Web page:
Vitamin C and OBMedical Company
On this episode of Health Connect South Radio we hosted the CEO and co-founder of Vitamin C and President/CEO of OB Medical Company. These two companies are creating technology innovations that help two distinct groups, physician practices and expectant mothers in the birthing process, respectively.
Vitamin C’s Osama Hashmi realized that increasing focus on population health management measures meant a need for greater engagement with particular patient groups. In order to effectively manage chronic diseases such as diabetes or even regular wellness follow up, practices often need to interact with patients to get these visits scheduled. In many cases, patients won’t take initiative to schedule them themselves.
Hashmi and his colleagues decided to create a platform that interfaces with existing EMR’s that allows providers to ID target populations and create a variety of pre-created content for distribution to patients. In some cases, it’s a pre-recorded automated phone call that can encourage the scheduling of a follow up visit. In others, it may be an automated call that queries the patient for particular data such as vitals or blood sugars, quantity of exercise, etc.
In still others, it may be a text or email generated that goes to the patient. In this way, the providers are able to more effectively “scale” their resources to be able to reach what is often hundreds or even thousands of patients with necessary contact to facilitate follow up. The end result is better patient outcomes as well as increased revenue for the practice due to scheduling of necessary, yet high-Revenue visits (based on time/acuity).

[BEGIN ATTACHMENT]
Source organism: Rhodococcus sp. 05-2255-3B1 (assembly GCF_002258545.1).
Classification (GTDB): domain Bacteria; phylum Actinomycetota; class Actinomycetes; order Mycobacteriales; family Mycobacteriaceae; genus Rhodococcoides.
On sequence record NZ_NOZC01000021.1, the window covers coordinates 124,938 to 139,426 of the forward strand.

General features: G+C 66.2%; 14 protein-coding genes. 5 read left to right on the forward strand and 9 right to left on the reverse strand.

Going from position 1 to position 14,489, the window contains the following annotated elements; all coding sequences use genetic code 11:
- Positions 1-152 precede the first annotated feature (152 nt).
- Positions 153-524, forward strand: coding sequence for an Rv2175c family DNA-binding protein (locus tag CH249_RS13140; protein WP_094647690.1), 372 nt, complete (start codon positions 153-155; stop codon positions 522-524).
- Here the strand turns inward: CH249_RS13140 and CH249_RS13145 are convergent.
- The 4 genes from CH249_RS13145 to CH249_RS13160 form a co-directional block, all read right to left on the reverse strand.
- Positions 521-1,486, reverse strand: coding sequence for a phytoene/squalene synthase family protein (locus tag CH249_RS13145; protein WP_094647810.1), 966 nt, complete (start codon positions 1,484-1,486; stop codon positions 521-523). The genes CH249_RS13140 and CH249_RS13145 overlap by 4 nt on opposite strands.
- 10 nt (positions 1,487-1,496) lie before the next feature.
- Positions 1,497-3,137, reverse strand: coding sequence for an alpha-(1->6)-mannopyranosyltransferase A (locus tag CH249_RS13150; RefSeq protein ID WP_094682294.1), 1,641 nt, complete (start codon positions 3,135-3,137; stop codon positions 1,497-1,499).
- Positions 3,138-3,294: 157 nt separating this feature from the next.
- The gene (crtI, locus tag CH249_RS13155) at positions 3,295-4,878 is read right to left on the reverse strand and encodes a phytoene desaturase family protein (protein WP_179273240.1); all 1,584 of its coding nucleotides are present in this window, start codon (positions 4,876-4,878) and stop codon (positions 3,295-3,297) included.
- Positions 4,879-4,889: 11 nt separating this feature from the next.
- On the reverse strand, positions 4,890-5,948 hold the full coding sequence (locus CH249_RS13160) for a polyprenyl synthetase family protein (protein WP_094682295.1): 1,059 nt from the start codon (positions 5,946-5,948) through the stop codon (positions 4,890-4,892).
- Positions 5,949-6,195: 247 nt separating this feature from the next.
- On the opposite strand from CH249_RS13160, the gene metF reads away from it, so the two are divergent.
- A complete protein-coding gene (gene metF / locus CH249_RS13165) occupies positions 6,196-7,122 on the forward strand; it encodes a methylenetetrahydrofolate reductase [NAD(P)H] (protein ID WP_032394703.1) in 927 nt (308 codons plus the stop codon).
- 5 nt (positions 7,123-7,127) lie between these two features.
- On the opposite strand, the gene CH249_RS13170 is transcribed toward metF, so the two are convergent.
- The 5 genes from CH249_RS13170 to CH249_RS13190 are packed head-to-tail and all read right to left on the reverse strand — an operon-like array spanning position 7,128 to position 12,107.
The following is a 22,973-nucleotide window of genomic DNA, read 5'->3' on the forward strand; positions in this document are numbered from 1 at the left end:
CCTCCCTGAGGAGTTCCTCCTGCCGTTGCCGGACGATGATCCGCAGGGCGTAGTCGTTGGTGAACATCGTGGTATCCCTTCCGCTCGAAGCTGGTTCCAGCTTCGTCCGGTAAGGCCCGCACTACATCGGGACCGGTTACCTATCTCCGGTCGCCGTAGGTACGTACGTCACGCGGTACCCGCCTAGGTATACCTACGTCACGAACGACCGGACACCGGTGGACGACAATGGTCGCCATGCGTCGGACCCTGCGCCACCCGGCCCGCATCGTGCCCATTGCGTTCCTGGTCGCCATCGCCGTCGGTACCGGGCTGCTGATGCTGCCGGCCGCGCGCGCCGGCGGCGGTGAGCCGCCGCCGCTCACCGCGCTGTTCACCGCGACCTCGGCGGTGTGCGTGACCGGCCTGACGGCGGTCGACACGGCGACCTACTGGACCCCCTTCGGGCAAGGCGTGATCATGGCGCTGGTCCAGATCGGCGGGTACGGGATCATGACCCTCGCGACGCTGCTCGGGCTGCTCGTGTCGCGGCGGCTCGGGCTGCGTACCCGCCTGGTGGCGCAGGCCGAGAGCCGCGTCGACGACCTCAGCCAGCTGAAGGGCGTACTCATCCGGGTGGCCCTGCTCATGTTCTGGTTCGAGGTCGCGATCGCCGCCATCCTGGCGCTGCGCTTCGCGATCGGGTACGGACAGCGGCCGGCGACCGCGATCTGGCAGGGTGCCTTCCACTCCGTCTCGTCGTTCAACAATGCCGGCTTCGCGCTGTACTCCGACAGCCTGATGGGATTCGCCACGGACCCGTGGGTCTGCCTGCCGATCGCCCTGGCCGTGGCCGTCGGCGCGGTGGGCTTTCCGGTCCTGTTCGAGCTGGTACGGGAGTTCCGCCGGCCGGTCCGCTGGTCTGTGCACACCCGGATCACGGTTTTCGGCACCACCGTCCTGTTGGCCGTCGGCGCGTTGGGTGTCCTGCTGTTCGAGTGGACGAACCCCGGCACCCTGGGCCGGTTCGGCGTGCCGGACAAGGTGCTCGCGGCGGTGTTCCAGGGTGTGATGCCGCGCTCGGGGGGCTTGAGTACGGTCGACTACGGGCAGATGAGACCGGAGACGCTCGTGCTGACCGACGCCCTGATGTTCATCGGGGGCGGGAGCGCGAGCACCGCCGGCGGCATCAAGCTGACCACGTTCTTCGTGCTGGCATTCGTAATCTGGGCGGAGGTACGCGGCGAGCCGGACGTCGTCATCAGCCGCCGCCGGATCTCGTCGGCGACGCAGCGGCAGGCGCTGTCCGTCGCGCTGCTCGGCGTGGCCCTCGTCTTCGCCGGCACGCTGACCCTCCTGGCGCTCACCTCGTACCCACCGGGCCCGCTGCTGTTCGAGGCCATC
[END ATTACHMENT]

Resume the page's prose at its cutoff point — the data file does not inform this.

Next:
OBMedical Company saw an opportunity to improve upon monitoring technology used in the OB delivery room. As I spoke with President/CEO, Weaver Gaines, he explained the technology for the fetal heart rate, contraction frequency/intensity, etc. have not really changed in roughly 40 years.
Today, mothers are tethered to a monitor by wires leading to sensors that are held in place by elastic velcro straps that encircle the mother’s abdomen. They are challenging to keep in position and can provide limited accuracy in cases where the mother is particularly obese.
OBMedical Company has designed a monitoring device that uses wireless electrodes that measure electrical current through the patient’s skin rather than having to rely on skin tension. This allows the mother to be able to ambulate in the room during labor while continuing to be monitored. Additionally, it allows for greater accuracy when the mother is obese.
Osama Hashmi, CEO/Chief Product Officer, of VitaminC
- Doctor of Medicine, College of Georgia, Georgia Regents University
- Master of Public Health, University of Georgia
- Previous Policy Director, Roosevelt Institute, University of Georgia
- Former Research Assistant, Stanford University
Weaver Gaines, President/CEO of OBMedical Company
- Juris Doctor, University of Virginia School of Law
- Director and Treasurer, Dance Alive National Ballet
- Chairman, Board of Directors, Florida Research Consortium
- Adjunct Professor, University of Virginia School of Law